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© 2018 The authors and IOS Press. As computing systems get larger in capability-a good thing-they also get larger in ways less desirable: Cost, volume, power requirements and so on. Further, as the datastructures necessary to support large computations grow physically, the proportion of wallclock time spent communicating increases dramatically at the expense of the time spent calculating. This state of affairs is currently unacceptable and will only get worse as exa-scale machines move from the esoteric to the commonplace. As the unit cost of non-trivial cores continues to fall, one powerful approach is to build systems that have immense numbers of relatively small cores embedded (both geometrically and topologically) in a vast distributed network of stored state data: Take the compute to the data, rather than the other way round. In this paper, we describe POETS-Partially Ordered Event Triggered Systems. This is a novel kind of computing architecture, built upon the neuromorphic concept that has inspired such machines as SpiNNaker[1,2] and BrainScaleS. The central idea is that a problem is broken down into a large set of interacting devices, which communicate asynchronously via small, hardware brokered packets (the arrival of which is an event). The set of devices is the task graph. You cannot take a conventional codebase and port it to a POETS architecture; it is necessary to strip the application back to the underlying mathematics and reconstruct the algorithm in a manner sympathetic to the solution capabilities of the machine. However, for the class of problems for which this approach is suitable, POETS has already demonstrated solution speedups of a factor of 200 over conventional techniques.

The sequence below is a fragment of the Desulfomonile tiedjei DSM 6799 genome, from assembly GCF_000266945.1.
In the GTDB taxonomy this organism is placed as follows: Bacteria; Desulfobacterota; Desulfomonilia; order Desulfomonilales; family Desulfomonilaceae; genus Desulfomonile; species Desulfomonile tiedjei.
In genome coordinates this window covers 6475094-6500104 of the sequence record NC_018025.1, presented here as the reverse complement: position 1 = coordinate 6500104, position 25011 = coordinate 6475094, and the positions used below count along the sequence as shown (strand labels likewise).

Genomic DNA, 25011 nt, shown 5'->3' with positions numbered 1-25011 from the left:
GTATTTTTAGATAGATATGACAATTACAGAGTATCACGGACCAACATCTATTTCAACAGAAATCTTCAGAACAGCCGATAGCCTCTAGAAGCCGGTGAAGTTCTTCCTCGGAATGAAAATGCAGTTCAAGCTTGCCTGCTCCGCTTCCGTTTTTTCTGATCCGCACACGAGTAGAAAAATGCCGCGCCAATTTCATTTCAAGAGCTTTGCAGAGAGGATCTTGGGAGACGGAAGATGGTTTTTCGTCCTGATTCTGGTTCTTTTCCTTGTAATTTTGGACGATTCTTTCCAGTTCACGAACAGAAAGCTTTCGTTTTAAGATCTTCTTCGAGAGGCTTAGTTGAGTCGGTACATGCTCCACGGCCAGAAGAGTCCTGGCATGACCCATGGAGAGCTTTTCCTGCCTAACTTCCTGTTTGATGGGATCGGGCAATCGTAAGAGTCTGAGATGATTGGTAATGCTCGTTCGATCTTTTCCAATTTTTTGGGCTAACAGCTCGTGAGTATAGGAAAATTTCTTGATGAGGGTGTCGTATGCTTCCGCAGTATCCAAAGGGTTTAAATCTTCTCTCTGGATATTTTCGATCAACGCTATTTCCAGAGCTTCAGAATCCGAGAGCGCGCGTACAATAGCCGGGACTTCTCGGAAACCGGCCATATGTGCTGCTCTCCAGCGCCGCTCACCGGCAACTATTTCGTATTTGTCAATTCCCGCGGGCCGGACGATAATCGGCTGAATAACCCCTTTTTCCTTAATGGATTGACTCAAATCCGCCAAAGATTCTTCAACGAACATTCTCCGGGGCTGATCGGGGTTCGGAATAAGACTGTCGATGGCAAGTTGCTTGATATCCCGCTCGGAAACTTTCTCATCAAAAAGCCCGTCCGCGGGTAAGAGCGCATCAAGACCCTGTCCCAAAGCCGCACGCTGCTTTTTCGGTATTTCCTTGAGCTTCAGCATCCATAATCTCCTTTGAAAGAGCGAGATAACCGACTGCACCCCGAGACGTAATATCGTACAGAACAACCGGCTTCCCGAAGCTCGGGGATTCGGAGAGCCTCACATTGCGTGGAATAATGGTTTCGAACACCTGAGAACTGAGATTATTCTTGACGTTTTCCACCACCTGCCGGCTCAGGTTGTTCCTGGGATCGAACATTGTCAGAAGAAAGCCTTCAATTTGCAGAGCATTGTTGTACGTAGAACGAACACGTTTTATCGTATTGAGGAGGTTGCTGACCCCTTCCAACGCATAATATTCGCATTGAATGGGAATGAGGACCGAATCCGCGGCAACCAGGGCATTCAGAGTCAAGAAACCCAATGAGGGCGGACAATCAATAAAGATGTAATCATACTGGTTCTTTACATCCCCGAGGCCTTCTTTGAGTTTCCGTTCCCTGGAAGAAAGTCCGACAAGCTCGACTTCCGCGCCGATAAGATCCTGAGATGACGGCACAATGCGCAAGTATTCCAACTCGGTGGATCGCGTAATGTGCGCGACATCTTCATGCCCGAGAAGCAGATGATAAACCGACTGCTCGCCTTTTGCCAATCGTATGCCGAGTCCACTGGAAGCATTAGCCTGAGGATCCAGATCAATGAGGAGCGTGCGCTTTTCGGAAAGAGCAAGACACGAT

Author(s): Brown A, Thomas D, Reeve J, Tarawneh G, De Gennaro A, Mokhov A, Naylor M, Kazmierski T
Publication type: Book Chapter
Publication status: Published
Book Title: Parallel Computing is Everywhere
Acceptance date: 02/04/2016
Series Title: Advances in Parallel Computing
Publisher: IOS Press BV
Place Published: Amsterdam
Library holdings: Search Newcastle University Library for this item